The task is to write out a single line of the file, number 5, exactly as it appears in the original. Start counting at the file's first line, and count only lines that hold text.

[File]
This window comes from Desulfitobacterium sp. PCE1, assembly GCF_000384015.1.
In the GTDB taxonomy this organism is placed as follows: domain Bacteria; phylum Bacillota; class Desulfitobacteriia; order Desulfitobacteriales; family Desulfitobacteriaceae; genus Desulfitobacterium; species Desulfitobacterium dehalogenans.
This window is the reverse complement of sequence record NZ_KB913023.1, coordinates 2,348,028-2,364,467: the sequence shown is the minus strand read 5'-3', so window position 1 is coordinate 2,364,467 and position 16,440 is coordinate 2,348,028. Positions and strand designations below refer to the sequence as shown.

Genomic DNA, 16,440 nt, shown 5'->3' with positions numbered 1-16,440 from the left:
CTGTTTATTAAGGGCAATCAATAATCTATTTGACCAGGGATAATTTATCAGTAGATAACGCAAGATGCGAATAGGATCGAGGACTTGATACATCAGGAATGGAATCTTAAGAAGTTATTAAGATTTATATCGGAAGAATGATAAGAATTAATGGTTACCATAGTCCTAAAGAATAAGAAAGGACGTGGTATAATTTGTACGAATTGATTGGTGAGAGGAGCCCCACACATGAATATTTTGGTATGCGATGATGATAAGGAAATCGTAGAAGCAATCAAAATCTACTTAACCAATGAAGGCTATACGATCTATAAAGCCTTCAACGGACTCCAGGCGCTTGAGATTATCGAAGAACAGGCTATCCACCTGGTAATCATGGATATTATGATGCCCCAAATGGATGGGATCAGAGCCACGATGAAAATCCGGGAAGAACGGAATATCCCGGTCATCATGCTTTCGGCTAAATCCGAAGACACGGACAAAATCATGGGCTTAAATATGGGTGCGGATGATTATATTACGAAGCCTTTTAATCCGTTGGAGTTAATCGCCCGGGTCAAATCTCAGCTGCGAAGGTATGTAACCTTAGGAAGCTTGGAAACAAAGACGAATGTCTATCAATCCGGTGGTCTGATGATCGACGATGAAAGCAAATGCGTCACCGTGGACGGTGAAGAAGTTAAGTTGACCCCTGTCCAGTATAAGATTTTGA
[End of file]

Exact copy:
CTGTTTATTAAGGGCAATCAATAATCTATTTGACCAGGGATAATTTATCAGTAGATAACGCAAGATGCGAATAGGATCGAGGACTTGATACATCAGGAATGGAATCTTAAGAAGTTATTAAGATTTATATCGGAAGAATGATAAGAATTAATGGTTACCATAGTCCTAAAGAATAAGAAAGGACGTGGTATAATTTGTACGAATTGATTGGTGAGAGGAGCCCCACACATGAATATTTTGGTATGCGATGATGATAAGGAAATCGTAGAAGCAATCAAAATCTACTTAACCAATGAAGGCTATACGATCTATAAAGCCTTCAACGGACTCCAGGCGCTTGAGATTATCGAAGAACAGGCTATCCACCTGGTAATCATGGATATTATGATGCCCCAAATGGATGGGATCAGAGCCACGATGAAAATCCGGGAAGAACGGAATATCCCGGTCATCATGCTTTCGGCTAAATCCGAAGACACGGACAAAATCATGGGCTTAAATATGGGTGCGGATGATTATATTACGAAGCCTTTTAATCCGTTGGAGTTAATCGCCCGGGTCAAATCTCAGCTGCGAAGGTATGTAACCTTAGGAAGCTTGGAAACAAAGACGAATGTCTATCAATCCGGTGGTCTGATGATCGACGATGAAAGCAAATGCGTCACCGTGGACGGTGAAGAAGTTAAGTTGACCCCTGTCCAGTATAAGATTTTGA